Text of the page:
All in all, not a book to read from cover to cover, a feat I was never able to achieve. Each part of the book claims to come from a different messenger, but every book is written like a text book, with many lists of different spiritual levels and governing galactic principles, and the same patronizing, logical voice is expressed throughout.
Read it if you dare, when you are idly curious. Don't let it replace truly profound and truly human scripture like The Holy Bible, the Dhammapada, the Tao Te Ching, the Bhagavad Gita, etc. There is still a little "heart" in the third part of the Urantia Book, which deals with Jesus, but only because it deals with Jesus. If you need a more detailed and contrived version of the gospels wherein every little nuance is explained for you, allowing no room for intuitive interpretation, you may enjoy Part III of this book. I personally recommend reading the actual gospels themselves instead.

The Way of a Pilgrim
The Way of a Pilgrim
by Walter J. Ciszek S.J.
Edition: Paperback
Price: CDN$ 12.27
40 used & new from CDN$ 0.01

2 of 2 people found the following review helpful
5.0 out of 5 stars Way of the True Christian, Nov. 22 2003
This review is from: The Way of a Pilgrim (Paperback)
This tiny little book inspired me so much. Within a simple tale, the author has encapsulated what it means (in my opinion)to be a contemplative Christian, by praying without ceasing. It also holds its own as a look into the culture of Orthodox Christian Russia. The author writes with child-like innocence, the very thing in itself that makes his words so powerful. The meaning of the Jesus Prayer is herein eloquently explained by an experienced adept, with references to both the Bible and the Philokalia.

Meditations on the Tarot
Meditations on the Tarot
by Anonymous
Edition: Paperback
Price: CDN$ 17.33
28 used & new from CDN$ 7.37

5.0 out of 5 stars Mindblowing Prose, Nov. 22 2003
As a student of everything mystical, magical, religious, and mysterious, I am completely floored by the contents of this book, not only for the author's incredible scope of knowledge, but for the quantity and quality of Heart embedded in the transmission. Admittedly, at times I found his handling of Buddhism and other Eastern traditions a little biased, but for the light he shines onto the Western esoteric traditions, it is entirely forgivable!
The author exposes magic that is will-driven and merely ceremonial for what it is, and points out that only sacred magic in alignment with the "Will of the Father" is ultimately of value. Purification, illumination, and union are the goals of a true mystic.
Warning: this book is not easily digested! But beautiful, enlightening, complicated, and filled with divine light.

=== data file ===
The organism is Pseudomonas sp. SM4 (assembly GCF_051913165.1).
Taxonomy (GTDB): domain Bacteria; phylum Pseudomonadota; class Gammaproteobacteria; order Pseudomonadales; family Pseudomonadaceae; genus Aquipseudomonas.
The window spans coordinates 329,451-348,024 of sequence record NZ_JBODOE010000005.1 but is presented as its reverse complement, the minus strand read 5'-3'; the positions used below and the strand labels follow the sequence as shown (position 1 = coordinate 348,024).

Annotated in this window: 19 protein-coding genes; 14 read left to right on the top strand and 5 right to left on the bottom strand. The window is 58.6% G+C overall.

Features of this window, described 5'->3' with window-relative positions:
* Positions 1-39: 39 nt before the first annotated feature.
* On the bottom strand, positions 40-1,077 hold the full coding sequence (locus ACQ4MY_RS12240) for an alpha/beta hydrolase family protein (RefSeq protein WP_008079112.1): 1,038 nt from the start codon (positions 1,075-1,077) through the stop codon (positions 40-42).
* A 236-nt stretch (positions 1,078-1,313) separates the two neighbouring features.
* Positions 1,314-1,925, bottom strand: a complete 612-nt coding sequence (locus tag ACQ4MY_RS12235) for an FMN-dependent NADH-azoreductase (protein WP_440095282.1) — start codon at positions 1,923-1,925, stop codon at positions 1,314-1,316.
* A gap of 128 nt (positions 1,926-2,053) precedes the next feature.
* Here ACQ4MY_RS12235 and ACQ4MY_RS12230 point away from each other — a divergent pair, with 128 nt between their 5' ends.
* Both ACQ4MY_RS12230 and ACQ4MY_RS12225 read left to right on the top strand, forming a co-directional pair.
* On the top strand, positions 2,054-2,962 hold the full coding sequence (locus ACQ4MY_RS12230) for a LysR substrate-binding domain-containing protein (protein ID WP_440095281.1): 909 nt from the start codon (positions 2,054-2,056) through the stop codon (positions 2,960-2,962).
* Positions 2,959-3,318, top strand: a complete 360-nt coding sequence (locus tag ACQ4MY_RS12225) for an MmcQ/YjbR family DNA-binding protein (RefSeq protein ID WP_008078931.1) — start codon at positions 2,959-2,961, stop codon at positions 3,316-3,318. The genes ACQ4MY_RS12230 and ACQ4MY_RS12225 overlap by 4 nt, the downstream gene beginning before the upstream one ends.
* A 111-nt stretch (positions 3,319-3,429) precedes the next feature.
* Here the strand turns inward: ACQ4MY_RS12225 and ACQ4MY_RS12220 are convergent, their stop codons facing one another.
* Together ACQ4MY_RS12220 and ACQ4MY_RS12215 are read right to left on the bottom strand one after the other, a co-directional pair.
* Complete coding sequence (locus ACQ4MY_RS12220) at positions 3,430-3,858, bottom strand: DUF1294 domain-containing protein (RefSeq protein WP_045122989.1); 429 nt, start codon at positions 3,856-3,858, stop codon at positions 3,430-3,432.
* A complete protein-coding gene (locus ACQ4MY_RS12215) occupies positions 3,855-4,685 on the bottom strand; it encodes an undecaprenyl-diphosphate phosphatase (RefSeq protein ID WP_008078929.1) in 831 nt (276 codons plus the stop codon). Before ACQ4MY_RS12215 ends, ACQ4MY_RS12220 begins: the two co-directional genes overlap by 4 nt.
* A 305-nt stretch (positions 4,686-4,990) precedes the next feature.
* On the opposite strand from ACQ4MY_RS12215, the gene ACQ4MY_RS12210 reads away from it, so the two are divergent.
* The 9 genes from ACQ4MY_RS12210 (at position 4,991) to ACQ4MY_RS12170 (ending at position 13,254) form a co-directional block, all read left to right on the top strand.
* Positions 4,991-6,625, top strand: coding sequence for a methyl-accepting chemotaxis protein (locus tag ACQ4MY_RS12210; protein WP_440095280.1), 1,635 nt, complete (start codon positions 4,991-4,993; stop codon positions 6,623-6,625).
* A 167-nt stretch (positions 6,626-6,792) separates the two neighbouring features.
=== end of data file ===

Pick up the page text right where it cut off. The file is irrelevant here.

At the risk of redundancy, reading this book is truly like sitting down with an enlightened master of the west. The book has perhaps more "presence" than any I have read. I have poured through a recently borrowed copy of this book and will not rest until I own my own. This isn't one to read and forget. Impossible!

The Seven Storey Mountain: 50th Anniversary
The Seven Storey Mountain: 50th Anniversary
by Thomas Merton
Edition: Paperback
Price: CDN$ 15.33
38 used & new from CDN$ 8.21

0 of 1 people found the following review helpful
4.0 out of 5 stars I love you, Merty!, Oct. 14 2003
It has been a couple of years since I read this autobiography. From the perspective of an always aspiring writer and poet, I applaud this piece of literature for capturing the interest of even the most adamant unbeliever or un-anchored agnostic simply for the raw and accessible story which it conveys. From the stand-point of a spiritual seeker, a self-censoring #4 on the Enneagram (read "Merton: An Enneagram Profile", by Suzanne Zuercher), and a religious tolerant (which Merton certainly became in his later life), I connected with it instantly on a very intimate level.
I can honestly credit Merton for inspiring me to investigate Christianity much more deeply without the usual repugnance and negative bias I had approached it with before, and has since become one of my favorite writers, artists, thinkers, and Christians... period!
Merton was a very "human" being. His struggles with pride, ego, Biblical understanding, lust, vanity, etc. may help the spiritually inclined reader to accept his or her own flaws in a more forgiving light. He reminds us that nobody is perfect.
I highly recommend this book to both the fan of compelling autobiography, and to the aspiring contemplative.

Perennial Philosophy
Perennial Philosophy
by Aldous Huxley
Edition: Paperback
23 used & new from CDN$ 0.01

5.0 out of 5 stars the capstone, Sept. 12 2003
This review is from: Perennial Philosophy (Paperback)
This is my most essential book. I have so many underlined passages, dog-eared pages, high-lights, and scribbled writing in my copy of this book that I wouldn't get $2 for it at the Wee Book Inn. But it is an absolutely indespensible part of my library. Actually, because I truly subscribe to the Perennial Philosophy, this book is the capstone of my library. This is the book I recommend more than any other.

Page: 1 | 2